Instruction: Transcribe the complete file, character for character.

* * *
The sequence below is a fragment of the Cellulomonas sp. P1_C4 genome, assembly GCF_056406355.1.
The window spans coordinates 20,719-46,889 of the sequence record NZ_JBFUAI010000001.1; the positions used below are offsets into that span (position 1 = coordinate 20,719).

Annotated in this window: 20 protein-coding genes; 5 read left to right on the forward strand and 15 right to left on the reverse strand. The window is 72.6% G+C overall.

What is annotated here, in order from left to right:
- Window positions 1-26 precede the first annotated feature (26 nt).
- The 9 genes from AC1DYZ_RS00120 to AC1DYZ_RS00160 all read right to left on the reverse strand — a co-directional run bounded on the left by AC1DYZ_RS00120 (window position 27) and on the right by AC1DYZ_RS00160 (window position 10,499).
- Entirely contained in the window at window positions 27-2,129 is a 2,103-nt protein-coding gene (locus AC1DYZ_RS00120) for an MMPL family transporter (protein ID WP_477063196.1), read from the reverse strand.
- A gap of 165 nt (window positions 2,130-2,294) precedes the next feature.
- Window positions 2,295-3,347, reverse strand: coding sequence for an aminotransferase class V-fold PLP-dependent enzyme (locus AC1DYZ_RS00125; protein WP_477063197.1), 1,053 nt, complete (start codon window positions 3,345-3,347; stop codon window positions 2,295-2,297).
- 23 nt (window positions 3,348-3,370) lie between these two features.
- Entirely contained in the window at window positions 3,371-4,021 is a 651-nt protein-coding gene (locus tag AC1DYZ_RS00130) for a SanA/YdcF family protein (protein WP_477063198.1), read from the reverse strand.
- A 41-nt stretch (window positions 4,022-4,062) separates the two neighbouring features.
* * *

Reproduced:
The sequence below is a fragment of the Cellulomonas sp. P1_C4 genome, assembly GCF_056406355.1.
The window spans coordinates 20,719-46,889 of the sequence record NZ_JBFUAI010000001.1; the positions used below are offsets into that span (position 1 = coordinate 20,719).

Annotated in this window: 20 protein-coding genes; 5 read left to right on the forward strand and 15 right to left on the reverse strand. The window is 72.6% G+C overall.

What is annotated here, in order from left to right:
- Window positions 1-26 precede the first annotated feature (26 nt).
- The 9 genes from AC1DYZ_RS00120 to AC1DYZ_RS00160 all read right to left on the reverse strand — a co-directional run bounded on the left by AC1DYZ_RS00120 (window position 27) and on the right by AC1DYZ_RS00160 (window position 10,499).
- Entirely contained in the window at window positions 27-2,129 is a 2,103-nt protein-coding gene (locus AC1DYZ_RS00120) for an MMPL family transporter (protein ID WP_477063196.1), read from the reverse strand.
- A gap of 165 nt (window positions 2,130-2,294) precedes the next feature.
- Window positions 2,295-3,347, reverse strand: coding sequence for an aminotransferase class V-fold PLP-dependent enzyme (locus AC1DYZ_RS00125; protein WP_477063197.1), 1,053 nt, complete (start codon window positions 3,345-3,347; stop codon window positions 2,295-2,297).
- 23 nt (window positions 3,348-3,370) lie between these two features.
- Entirely contained in the window at window positions 3,371-4,021 is a 651-nt protein-coding gene (locus tag AC1DYZ_RS00130) for a SanA/YdcF family protein (protein WP_477063198.1), read from the reverse strand.
- A 41-nt stretch (window positions 4,022-4,062) separates the two neighbouring features.